What if global scale computing facilities were available that could analyse most of the data available in the world? What insights could scientists gain about the way society functions? What new laws of nature would be revealed? Could society discover a more sustainable way of living? Developing planetary scale computing facilities that could deliver answers to such questions is the long term goal of FuturICT.
I’ve been rather critical of this effort before, but I think there’s also much to like.
- An infrastructure for curated public data would be extremely useful.
- There’s much to be gained through a multidisciplinary focus on simulation, which is increasingly essential and central to all fields.
- Providing a public portal into the system could have valuable educational benefits.
- Creating more modelers, and more sophisticated model users, helps build capacity for science-based self governance.
But I still think the value of the project is more about creating an infrastructure, within which interesting models can emerge, than it is in creating an oracle that decision makers and their constituents will consult for answers to life’s pressing problems.
- Even with Twitter and Google, usable data spans only a small portion of human existence.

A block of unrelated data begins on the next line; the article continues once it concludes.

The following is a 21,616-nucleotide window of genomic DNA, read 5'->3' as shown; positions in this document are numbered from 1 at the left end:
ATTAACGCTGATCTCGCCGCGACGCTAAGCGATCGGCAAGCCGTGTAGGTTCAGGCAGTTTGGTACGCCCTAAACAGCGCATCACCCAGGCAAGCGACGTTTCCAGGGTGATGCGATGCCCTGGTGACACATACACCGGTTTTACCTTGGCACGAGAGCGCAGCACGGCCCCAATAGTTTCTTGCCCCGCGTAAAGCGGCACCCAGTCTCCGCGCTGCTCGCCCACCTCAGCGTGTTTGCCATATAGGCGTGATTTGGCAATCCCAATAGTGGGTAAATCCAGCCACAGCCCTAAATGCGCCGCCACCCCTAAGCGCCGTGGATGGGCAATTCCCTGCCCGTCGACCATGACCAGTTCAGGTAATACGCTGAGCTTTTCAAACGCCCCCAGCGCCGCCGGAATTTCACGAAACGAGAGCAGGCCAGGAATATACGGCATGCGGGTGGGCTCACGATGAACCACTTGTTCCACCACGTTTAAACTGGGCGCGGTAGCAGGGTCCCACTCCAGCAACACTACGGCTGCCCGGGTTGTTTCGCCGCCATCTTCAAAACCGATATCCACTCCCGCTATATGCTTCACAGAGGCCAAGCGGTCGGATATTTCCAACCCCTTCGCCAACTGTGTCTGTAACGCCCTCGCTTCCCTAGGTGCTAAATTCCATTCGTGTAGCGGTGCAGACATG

- We’re not even close to having all the needed theory to go with the data. Consider that general equilibrium is the dominant modeling paradigm in economics, yet equilibrium is not a prevalent feature of reality.
- Combinatorial explosion can overwhelm any increase in computing power for the foreseeable future, so the very idea of simulating everything social and physical at once is laughable.
- Even if the technical hurdles can be overcome,
- People are apparently happy to hold beliefs that are refuted by the facts, as long as buffering stocks afford them the luxury of a persistent gap between reality and mental models.
- Decision makers are unlikely to cede control to models that they don’t understand or can’t manipulate to generate desired results.
I don’t think you need to look any further than the climate debate and the history of Limits to Growth to conclude that models are a long way from catalyzing a sustainable world.
If I had a billion Euros to spend on modeling, I think less of it would go into a single platform and more would go into distributed efforts that are working incrementally. It’s easier to evolve a planetary computing platform than to design one.
With the increasing accessibility of computing and visualization, we could be on the verge of a model-induced renaissance. Or, we could be on the verge of an explosion of fun and pretty but vacuous, non-transparent and unvalidated model rubbish that lends itself more to propaganda than thinking. So, I’d be plowing a BIG chunk of that billion into infrastructure and incentives for model and data quality.